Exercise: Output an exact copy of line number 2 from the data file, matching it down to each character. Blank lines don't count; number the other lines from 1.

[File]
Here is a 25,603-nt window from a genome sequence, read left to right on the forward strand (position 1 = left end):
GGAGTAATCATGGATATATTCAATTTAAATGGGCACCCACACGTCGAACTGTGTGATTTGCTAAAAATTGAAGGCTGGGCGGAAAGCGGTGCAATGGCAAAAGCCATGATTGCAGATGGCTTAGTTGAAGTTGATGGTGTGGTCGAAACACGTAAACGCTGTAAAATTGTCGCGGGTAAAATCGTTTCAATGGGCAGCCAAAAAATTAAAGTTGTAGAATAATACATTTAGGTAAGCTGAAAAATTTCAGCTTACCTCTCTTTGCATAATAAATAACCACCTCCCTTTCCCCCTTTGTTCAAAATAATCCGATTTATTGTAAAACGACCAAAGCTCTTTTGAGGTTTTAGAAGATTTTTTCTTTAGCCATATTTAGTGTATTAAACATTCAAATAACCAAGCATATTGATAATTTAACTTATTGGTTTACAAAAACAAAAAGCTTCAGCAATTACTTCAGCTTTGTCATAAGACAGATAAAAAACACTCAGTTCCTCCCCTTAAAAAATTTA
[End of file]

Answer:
GGAGTAATCATGGATATATTCAATTTAAATGGGCACCCACACGTCGAACTGTGTGATTTGCTAAAAATTGAAGGCTGGGCGGAAAGCGGTGCAATGGCAAAAGCCATGATTGCAGATGGCTTAGTTGAAGTTGATGGTGTGGTCGAAACACGTAAACGCTGTAAAATTGTCGCGGGTAAAATCGTTTCAATGGGCAGCCAAAAAATTAAAGTTGTAGAATAATACATTTAGGTAAGCTGAAAAATTTCAGCTTACCTCTCTTTGCATAATAAATAACCACCTCCCTTTCCCCCTTTGTTCAAAATAATCCGATTTATTGTAAAACGACCAAAGCTCTTTTGAGGTTTTAGAAGATTTTTTCTTTAGCCATATTTAGTGTATTAAACATTCAAATAACCAAGCATATTGATAATTTAACTTATTGGTTTACAAAAACAAAAAGCTTCAGCAATTACTTCAGCTTTGTCATAAGACAGATAAAAAACACTCAGTTCCTCCCCTTAAAAAATTTA